Developing Control Operations for Information Risk Management by Formulating a Stochastic Model

Constantinos T. Artikis


Stochastic models are becoming increasingly useful for understanding or making performance evaluation of systems arising in various scientific and engineering disciplines. The present paper is mainly devoted to the explicit formulation, the theoretical investigation, and the practical interpretation of a stochastic model having the necessary advantages for the precise description and the thorough investigation of the behavior and performance of a system evolving in the environment of a random number of competing, global, and catastrophic risks. In addition, such a system incorporates its principal concepts for the strong enforcement of the crucial requirements substantially facilitating the effective use of the formulated stochastic model to the reliable development and successful implementation of vital strategic processes.


System; Stochastic model; Risk; Requirements; Information; Strategic process

Full Text:



P. Artikis, C. Artikis, C. Fountas and P. Hatzopoulos, Discrete renewal and selfdecomposable distributions in modeling information risk management operations, Journal of Statistics & Management Systems 9 (2006), 73 – 85, DOI: 10.1080/09720510.2006.10701194.

P. Artikis, Stochastic concepts facilitating strategic thinking in global risk governance, Journal of Statistics & Management Systems 17 (2014), 183 – 194, DOI: 10.1080/09720510.2014.914295.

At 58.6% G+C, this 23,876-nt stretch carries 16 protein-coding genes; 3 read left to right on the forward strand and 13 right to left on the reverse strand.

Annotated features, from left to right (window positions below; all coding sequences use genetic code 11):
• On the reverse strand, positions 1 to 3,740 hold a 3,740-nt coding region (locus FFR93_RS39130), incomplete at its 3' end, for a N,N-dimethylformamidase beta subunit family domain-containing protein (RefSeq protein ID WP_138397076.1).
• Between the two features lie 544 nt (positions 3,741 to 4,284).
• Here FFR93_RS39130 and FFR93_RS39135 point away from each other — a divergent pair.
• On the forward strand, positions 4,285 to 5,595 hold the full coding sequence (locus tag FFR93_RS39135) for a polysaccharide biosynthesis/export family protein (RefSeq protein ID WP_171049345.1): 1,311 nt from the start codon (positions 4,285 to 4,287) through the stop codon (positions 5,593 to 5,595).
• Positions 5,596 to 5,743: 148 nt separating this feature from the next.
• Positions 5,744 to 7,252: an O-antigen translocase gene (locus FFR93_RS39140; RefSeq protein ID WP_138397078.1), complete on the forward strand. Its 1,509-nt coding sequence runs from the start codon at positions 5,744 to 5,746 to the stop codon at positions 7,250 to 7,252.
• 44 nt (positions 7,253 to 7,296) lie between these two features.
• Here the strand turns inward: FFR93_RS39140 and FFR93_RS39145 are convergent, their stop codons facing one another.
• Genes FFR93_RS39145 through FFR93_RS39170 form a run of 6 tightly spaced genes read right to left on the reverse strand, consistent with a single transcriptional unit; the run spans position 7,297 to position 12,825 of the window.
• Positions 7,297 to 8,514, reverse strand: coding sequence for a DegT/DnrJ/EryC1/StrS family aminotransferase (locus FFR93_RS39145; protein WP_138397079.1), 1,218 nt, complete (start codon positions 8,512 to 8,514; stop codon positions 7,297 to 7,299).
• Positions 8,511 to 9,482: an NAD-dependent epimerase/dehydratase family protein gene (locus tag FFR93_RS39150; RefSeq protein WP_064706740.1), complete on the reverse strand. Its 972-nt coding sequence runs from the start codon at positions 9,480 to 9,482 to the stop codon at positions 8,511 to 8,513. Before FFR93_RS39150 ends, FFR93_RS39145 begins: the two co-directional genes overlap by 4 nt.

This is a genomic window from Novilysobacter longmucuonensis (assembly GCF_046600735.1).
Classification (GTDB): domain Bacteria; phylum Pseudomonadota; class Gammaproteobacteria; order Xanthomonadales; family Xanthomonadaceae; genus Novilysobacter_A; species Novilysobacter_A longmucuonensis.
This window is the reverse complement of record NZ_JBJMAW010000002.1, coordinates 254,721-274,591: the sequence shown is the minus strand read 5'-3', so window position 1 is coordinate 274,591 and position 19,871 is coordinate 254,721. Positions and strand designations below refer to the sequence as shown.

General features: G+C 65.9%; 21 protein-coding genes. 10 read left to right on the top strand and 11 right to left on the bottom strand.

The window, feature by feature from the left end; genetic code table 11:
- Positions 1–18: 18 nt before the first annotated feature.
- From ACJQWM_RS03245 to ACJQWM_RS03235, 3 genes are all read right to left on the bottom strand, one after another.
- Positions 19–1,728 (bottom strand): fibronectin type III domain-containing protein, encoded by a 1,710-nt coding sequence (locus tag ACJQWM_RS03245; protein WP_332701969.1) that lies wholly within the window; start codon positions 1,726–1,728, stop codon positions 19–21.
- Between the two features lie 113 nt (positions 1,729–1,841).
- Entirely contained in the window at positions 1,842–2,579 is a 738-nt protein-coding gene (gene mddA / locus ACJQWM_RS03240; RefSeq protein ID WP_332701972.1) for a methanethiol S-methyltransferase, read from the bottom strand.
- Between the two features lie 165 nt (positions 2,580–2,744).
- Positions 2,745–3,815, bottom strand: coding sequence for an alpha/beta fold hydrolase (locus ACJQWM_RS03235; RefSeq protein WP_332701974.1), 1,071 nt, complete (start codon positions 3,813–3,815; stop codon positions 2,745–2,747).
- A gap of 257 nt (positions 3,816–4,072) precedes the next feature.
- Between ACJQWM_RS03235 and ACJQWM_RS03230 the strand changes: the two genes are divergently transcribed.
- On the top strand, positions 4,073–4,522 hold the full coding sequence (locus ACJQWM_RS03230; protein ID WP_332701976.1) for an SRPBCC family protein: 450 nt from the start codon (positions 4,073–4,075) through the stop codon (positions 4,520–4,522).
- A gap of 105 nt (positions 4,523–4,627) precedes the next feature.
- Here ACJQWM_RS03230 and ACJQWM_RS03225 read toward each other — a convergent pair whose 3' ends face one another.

C. Artikis, Stochastic integrals and power contractions in Bernoulli selections, Journal of Informatics and Mathematical Sciences 10 (3) (2018), 411 – 415, DOI: 10.26712/jims.v10i3.909.

Y. Asnar, P. Giorgini and J. Mylopoulos, Goal-driven risk assessment in requirements engineering, Requirements Engineering 16 (2011), 101 – 116, DOI: 10.1007/s00766-010-0112-x.

B. Boehm, Software risk management principles and practices, IEEE Software 8 (1991), 32 – 41, DOI: 10.1109/52.62930.

J. Bubenko, Extending the Scope of Information Modeling, SISU, Stockholm (1993).

E. Castillo, A. Hadi, N. Balakrishnan and T. Sarabia, Extreme Value and Related Models With Applications in Engineering and Science, Wiley Series in Probability and Statistics Wiley, Hoboken, New Jersey (2005).

P. Checkland, Systems Thinking, Systems Practice, Wiley, Chichester (1981).

S. Coles, An Introduction to Statistical Modeling of Extreme Values, Springer, London (2001).

M. Feather and S. Cornford, Quantitative risk-based requirements reasoning, Requirements Engineering 8 (2003), 248 – 265, DOI: 10.1007/s00766-002-0160-y.

D. Fred, Strategic Management: Concepts and Cases, Prentice Hall, New Jersey (2010).

A. Herny, Understanding Strategic Management, Oxford University Press, Oxford (2007).

N. Johnson, A. Kemp and S. Kotz, Univariate Discrete Distributions, Wiley, New York (2005), DOI: 10.1002/0471715816.

G. Kervern and P. Boulenger, Cindyniques: Concepts et mode d’ employ, Economica, Paris (2007).

P. Loucopoulos and V. Karakostas, System Requirements Engineering, McGraw-Hill, London (1995).

A. McNeil, B. Frey and P. Embrechts, Quantitative Risk Management: Concepts, Techniques, and Tools, Princeton University Press, Princeton (2010).

M. Pinsky and S. Karlin, An Introduction to Stochastic Modeling, 4th edition, Academic Press, Oxford (2011), DOI: 10.1016/C2009-1-61171-0.

B. Ramesh and V. Dhar, Supporting systems development by capturing deliberations during requirements engineering, IEEE Transactions on Software Engineering 18 (1992), 498 – 510, DOI: 10.1109/32.142872.

I. A. Shah, A. H. Khan and H. M. Borakat, Random translation, dilation and contraction of order statistics, Statistics & Probability Letters 92 (2014), 209 – 214, DOI: 10.1016/j.spl.2014.05.025.

F. Steutel and K. Van Harn, Infinite Divisibility of Probability Distributions on the Real Line, Marcel Dekker, New York (2004).

A. Sutcliffe, A conceptual framework for requirements engineering, Requirements Engineering 1 (1996), 170 – 189.


eISSN 0975-5748; pISSN 0974-875X